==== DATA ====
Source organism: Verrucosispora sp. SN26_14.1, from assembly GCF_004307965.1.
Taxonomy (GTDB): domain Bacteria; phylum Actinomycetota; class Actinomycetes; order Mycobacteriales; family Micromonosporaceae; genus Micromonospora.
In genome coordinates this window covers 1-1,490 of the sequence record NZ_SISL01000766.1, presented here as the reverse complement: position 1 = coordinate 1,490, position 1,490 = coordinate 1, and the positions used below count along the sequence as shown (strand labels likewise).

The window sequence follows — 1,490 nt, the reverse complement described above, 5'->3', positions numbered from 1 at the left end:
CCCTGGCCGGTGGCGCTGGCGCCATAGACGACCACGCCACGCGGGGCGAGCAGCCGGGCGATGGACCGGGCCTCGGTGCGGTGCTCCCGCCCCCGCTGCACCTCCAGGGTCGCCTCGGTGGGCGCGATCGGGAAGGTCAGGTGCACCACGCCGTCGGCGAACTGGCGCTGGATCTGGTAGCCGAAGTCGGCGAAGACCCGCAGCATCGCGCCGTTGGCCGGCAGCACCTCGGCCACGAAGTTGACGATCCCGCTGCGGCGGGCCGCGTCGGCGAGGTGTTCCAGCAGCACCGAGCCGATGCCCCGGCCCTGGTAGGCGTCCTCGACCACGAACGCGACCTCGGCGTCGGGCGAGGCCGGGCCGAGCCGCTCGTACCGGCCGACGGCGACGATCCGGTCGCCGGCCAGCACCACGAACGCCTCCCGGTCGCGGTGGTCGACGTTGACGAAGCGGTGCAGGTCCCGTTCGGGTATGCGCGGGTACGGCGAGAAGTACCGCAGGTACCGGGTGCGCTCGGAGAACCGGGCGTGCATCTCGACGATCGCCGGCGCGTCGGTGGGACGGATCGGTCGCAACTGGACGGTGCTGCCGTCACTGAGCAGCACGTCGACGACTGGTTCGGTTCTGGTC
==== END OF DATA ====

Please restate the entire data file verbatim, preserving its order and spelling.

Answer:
Source organism: Verrucosispora sp. SN26_14.1, from assembly GCF_004307965.1.
Taxonomy (GTDB): domain Bacteria; phylum Actinomycetota; class Actinomycetes; order Mycobacteriales; family Micromonosporaceae; genus Micromonospora.
In genome coordinates this window covers 1-1,490 of the sequence record NZ_SISL01000766.1, presented here as the reverse complement: position 1 = coordinate 1,490, position 1,490 = coordinate 1, and the positions used below count along the sequence as shown (strand labels likewise).

The window sequence follows — 1,490 nt, the reverse complement described above, 5'->3', positions numbered from 1 at the left end:
CCCTGGCCGGTGGCGCTGGCGCCATAGACGACCACGCCACGCGGGGCGAGCAGCCGGGCGATGGACCGGGCCTCGGTGCGGTGCTCCCGCCCCCGCTGCACCTCCAGGGTCGCCTCGGTGGGCGCGATCGGGAAGGTCAGGTGCACCACGCCGTCGGCGAACTGGCGCTGGATCTGGTAGCCGAAGTCGGCGAAGACCCGCAGCATCGCGCCGTTGGCCGGCAGCACCTCGGCCACGAAGTTGACGATCCCGCTGCGGCGGGCCGCGTCGGCGAGGTGTTCCAGCAGCACCGAGCCGATGCCCCGGCCCTGGTAGGCGTCCTCGACCACGAACGCGACCTCGGCGTCGGGCGAGGCCGGGCCGAGCCGCTCGTACCGGCCGACGGCGACGATCCGGTCGCCGGCCAGCACCACGAACGCCTCCCGGTCGCGGTGGTCGACGTTGACGAAGCGGTGCAGGTCCCGTTCGGGTATGCGCGGGTACGGCGAGAAGTACCGCAGGTACCGGGTGCGCTCGGAGAACCGGGCGTGCATCTCGACGATCGCCGGCGCGTCGGTGGGACGGATCGGTCGCAACTGGACGGTGCTGCCGTCACTGAGCAGCACGTCGACGACTGGTTCGGTTCTGGTC